Review

Gemma Doyle, a transplanted Englishwoman, has returned to the quaint town of West London on Cape Cod to manage her Great Uncle Arthur’s Sherlock Holmes Bookshop and Emporium. The shop–located at 222 Baker Street–specializes in the Holmes canon and pastiche, and is also the home of Moriarty the cat. When Gemma finds a rare and potentially valuable magazine containing the first Sherlock Homes story hidden in the bookshop, she and her friend Jayne (who runs the adjoining Mrs. Hudson’s Tea Room) set off to find the owner, only to stumble upon a dead body.The highly perceptive Gemma is the police’s first suspect, so she puts her consummate powers of deduction to work to clear her name, investigating a handsome rare books expert, the dead woman’s suspiciously unmoved son, and a whole family of greedy characters desperate to cash in on their inheritance. But when Gemma and Jayne accidentally place themselves at a second murder scene, it’s a race to uncover the truth before the detectives lock them up for good. (synopsis from Amazon)

Gemma, like Holmes, has almost freakish powers of observation and deduction

Core characters are Gemma Doyle, distant relative of the esteemed author, co-owner of the Sherlock Holmes Bookshop and Emporium, and partner in the adjoining Mrs. Hudson’s Tea Room.  Gemma, like Holmes, has almost freakish powers of observation and deduction, but unlike Holmes, often is too clever for her own good. Though she has an eye for detail and what appears to be a photographic memory, she’s oblivious in many ways.  There were times I found Gemma to be grating.

Gemma’s Great Uncle Arthur, world traveler and bookstore Co-owner and tearoom partner. I look forward to more of Uncle Arthur, his character sound fascinating.

Mrs. Hudson Tea Room partner, Jayne, Gemma’s best friend.

Ryan Ashburton, West London (Cape Cod) police detective and Gemma’s former lover.

Det. Estrada, Ryan’s partner.  Det. Estrada’s immediate dislike of Gemma and her single-minded determination to focus on her was irritating. She wanted so badly for Gemma to be guilty. There doesn’t appear to be a reason other than her disbelief of Gemma’s “ability”.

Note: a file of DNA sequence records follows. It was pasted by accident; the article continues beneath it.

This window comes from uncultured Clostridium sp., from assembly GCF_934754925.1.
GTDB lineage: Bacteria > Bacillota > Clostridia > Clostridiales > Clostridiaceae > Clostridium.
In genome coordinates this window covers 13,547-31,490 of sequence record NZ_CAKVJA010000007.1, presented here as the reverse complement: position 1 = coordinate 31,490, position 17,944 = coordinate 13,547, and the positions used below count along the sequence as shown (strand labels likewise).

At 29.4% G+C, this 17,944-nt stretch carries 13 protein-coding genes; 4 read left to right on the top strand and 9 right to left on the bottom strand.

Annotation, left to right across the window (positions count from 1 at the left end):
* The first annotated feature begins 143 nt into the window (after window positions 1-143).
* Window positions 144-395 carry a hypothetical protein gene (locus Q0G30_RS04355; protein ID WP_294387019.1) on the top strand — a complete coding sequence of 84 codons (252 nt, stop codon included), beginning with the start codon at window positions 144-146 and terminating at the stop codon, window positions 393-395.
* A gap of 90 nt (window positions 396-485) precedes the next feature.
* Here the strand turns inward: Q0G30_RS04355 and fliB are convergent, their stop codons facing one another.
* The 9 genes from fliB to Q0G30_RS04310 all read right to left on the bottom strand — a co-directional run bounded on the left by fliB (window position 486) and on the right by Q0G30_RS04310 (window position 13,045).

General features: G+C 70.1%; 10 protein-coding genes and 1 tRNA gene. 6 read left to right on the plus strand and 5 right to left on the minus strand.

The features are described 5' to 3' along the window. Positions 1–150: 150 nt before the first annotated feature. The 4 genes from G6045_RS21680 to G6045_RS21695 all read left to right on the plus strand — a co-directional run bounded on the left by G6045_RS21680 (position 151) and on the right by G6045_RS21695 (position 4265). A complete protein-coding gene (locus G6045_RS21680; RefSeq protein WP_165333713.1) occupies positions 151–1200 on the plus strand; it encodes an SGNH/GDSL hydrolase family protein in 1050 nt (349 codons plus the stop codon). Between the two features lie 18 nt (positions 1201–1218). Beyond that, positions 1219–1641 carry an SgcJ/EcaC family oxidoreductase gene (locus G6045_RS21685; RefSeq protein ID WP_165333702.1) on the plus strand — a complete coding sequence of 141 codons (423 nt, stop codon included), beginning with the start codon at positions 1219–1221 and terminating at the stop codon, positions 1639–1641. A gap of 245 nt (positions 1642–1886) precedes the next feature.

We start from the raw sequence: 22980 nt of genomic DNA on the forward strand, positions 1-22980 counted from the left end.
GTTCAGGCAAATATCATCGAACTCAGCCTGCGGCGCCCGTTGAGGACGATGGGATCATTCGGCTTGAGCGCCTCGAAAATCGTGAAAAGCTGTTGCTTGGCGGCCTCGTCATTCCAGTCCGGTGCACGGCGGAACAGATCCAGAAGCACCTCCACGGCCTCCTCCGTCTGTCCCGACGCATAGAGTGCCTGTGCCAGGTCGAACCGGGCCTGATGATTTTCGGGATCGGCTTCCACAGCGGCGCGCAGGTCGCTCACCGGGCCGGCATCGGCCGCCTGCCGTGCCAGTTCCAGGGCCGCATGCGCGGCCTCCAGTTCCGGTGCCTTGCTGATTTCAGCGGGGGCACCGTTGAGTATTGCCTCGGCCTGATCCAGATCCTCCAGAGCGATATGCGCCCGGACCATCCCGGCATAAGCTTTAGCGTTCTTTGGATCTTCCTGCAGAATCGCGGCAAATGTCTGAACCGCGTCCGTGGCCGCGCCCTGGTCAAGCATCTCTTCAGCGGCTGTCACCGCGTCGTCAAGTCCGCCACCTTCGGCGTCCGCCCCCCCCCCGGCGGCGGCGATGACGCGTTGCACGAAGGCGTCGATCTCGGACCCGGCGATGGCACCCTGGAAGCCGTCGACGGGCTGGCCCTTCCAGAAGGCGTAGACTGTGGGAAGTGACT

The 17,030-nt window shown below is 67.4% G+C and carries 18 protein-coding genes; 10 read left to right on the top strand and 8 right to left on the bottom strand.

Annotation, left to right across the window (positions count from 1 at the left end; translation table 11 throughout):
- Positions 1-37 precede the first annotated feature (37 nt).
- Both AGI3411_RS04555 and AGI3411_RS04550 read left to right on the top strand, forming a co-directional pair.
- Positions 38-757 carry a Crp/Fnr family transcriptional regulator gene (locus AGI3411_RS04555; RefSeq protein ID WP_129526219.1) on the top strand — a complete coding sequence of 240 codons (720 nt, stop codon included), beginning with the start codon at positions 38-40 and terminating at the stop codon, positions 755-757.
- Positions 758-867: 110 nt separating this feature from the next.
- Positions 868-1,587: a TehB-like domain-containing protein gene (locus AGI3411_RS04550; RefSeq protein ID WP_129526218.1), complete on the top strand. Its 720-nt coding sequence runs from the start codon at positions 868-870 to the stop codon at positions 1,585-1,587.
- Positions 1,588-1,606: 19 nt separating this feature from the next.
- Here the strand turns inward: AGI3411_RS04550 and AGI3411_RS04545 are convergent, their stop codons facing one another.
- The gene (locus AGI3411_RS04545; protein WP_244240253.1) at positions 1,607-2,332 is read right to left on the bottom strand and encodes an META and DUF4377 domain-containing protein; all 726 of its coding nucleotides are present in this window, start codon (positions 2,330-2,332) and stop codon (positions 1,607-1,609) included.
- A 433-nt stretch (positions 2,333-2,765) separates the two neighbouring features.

Moriarty, the bookstore cat. He’s not a fan of Gemma.

Violet, the loving cocker spaniel who waits patiently at home. What a sweetie…

When Gemma finds what appears to be a rare, therefore expensive, magazine hidden in her bookstore, tracking down the author leads to a body; leading to Gemma and Jayne as prime suspects in a murder. For habitual, astute mystery readers the difficulty level will be low, but the writing combined with the appeal of the setting and characters should make up for that.  ELEMENTARY, SHE READ shows real promise. There are a few things that would make the series a definite go to for me.

  1. Less contradiction and a trifle more humility in Gemma.
  2. An explanation for Det. Estrada’s hostility. She had it out for Gemma from the get go. Difficulty believing in Gemma’s “ability” doesn’t cut it by the end of the book.
  3. More Uncle Arthur.

Speaking personally, these changes would certainly make Gemma and crew my newest gotta read cozy series.

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About the Reviewer

Ivy Truitt

Transplanted Southerner and avid reader. My tastes are eclectic. I discovered mysteries first then historicals in the era of Kathleen Woodiwiss & Rosemary Rogers. I was never able to finish Gone With the Wind, Scarlett got on my nerves too bad, but I loved Alaina in Ashes in the Wind. I also manage the guest author blog for Manic Readers. In addition to here you can find me on FB, Twitter, Goodreads, Librarything, & Riffle. Always up for talking about books, just gimme a holler!!